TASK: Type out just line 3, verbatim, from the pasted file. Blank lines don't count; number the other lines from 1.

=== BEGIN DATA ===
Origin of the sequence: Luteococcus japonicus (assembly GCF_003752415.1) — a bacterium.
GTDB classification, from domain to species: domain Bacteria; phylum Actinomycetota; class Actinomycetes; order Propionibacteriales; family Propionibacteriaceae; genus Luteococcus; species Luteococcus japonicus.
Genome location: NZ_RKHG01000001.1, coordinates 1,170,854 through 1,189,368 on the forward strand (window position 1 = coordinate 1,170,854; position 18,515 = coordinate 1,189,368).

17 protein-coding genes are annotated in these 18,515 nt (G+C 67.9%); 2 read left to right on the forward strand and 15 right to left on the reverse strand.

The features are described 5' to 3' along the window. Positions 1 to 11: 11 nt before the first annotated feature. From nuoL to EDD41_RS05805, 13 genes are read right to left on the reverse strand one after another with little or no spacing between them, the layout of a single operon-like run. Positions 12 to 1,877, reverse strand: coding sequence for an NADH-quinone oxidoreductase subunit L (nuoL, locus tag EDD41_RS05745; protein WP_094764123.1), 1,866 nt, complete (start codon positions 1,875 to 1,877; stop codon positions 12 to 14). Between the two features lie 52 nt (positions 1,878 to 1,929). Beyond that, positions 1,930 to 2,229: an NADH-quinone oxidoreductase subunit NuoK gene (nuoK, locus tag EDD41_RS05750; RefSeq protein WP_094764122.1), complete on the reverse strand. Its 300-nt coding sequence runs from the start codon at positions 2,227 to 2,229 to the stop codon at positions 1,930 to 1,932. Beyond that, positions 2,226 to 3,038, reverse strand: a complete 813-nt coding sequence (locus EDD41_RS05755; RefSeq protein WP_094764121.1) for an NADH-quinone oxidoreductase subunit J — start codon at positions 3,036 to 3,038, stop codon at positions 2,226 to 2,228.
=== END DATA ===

Genome location: NZ_RKHG01000001.1, coordinates 1,170,854 through 1,189,368 on the forward strand (window position 1 = coordinate 1,170,854; position 18,515 = coordinate 1,189,368).